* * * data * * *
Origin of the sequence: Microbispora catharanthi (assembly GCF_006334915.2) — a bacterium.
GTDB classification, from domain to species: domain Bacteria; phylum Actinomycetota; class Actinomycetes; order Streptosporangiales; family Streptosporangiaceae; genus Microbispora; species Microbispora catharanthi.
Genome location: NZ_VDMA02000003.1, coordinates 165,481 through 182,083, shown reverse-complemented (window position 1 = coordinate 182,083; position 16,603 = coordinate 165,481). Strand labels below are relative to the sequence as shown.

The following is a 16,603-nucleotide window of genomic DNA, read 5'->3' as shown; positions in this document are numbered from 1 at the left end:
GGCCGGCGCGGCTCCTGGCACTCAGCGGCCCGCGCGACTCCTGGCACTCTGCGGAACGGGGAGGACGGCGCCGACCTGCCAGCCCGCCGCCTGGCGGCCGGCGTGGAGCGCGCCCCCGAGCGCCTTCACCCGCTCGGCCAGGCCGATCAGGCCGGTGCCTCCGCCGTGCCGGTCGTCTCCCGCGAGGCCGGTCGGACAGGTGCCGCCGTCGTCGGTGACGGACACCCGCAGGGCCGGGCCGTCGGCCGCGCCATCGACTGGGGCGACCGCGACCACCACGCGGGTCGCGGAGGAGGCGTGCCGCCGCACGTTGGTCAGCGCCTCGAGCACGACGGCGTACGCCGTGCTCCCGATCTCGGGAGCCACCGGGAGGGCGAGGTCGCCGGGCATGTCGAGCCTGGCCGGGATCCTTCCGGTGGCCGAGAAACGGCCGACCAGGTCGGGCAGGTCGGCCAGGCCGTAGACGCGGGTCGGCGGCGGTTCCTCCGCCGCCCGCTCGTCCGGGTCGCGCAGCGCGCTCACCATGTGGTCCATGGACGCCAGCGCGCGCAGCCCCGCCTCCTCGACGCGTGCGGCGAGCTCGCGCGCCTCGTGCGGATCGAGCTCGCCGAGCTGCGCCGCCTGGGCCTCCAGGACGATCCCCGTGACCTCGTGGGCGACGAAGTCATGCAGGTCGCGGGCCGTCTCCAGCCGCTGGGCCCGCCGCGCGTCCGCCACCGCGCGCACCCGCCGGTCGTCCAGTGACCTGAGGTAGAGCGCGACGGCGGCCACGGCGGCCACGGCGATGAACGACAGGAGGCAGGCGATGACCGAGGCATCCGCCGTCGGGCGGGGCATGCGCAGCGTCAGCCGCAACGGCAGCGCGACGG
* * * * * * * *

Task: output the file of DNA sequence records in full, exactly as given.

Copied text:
Origin of the sequence: Microbispora catharanthi (assembly GCF_006334915.2) — a bacterium.
GTDB classification, from domain to species: domain Bacteria; phylum Actinomycetota; class Actinomycetes; order Streptosporangiales; family Streptosporangiaceae; genus Microbispora; species Microbispora catharanthi.
Genome location: NZ_VDMA02000003.1, coordinates 165,481 through 182,083, shown reverse-complemented (window position 1 = coordinate 182,083; position 16,603 = coordinate 165,481). Strand labels below are relative to the sequence as shown.

The following is a 16,603-nucleotide window of genomic DNA, read 5'->3' as shown; positions in this document are numbered from 1 at the left end:
GGCCGGCGCGGCTCCTGGCACTCAGCGGCCCGCGCGACTCCTGGCACTCTGCGGAACGGGGAGGACGGCGCCGACCTGCCAGCCCGCCGCCTGGCGGCCGGCGTGGAGCGCGCCCCCGAGCGCCTTCACCCGCTCGGCCAGGCCGATCAGGCCGGTGCCTCCGCCGTGCCGGTCGTCTCCCGCGAGGCCGGTCGGACAGGTGCCGCCGTCGTCGGTGACGGACACCCGCAGGGCCGGGCCGTCGGCCGCGCCATCGACTGGGGCGACCGCGACCACCACGCGGGTCGCGGAGGAGGCGTGCCGCCGCACGTTGGTCAGCGCCTCGAGCACGACGGCGTACGCCGTGCTCCCGATCTCGGGAGCCACCGGGAGGGCGAGGTCGCCGGGCATGTCGAGCCTGGCCGGGATCCTTCCGGTGGCCGAGAAACGGCCGACCAGGTCGGGCAGGTCGGCCAGGCCGTAGACGCGGGTCGGCGGCGGTTCCTCCGCCGCCCGCTCGTCCGGGTCGCGCAGCGCGCTCACCATGTGGTCCATGGACGCCAGCGCGCGCAGCCCCGCCTCCTCGACGCGTGCGGCGAGCTCGCGCGCCTCGTGCGGATCGAGCTCGCCGAGCTGCGCCGCCTGGGCCTCCAGGACGATCCCCGTGACCTCGTGGGCGACGAAGTCATGCAGGTCGCGGGCCGTCTCCAGCCGCTGGGCCCGCCGCGCGTCCGCCACCGCGCGCACCCGCCGGTCGTCCAGTGACCTGAGGTAGAGCGCGACGGCGGCCACGGCGGCCACGGCGATGAACGACAGGAGGCAGGCGATGACCGAGGCATCCGCCGTCGGGCGGGGCATGCGCAGCGTCAGCCGCAACGGCAGCGCGACGG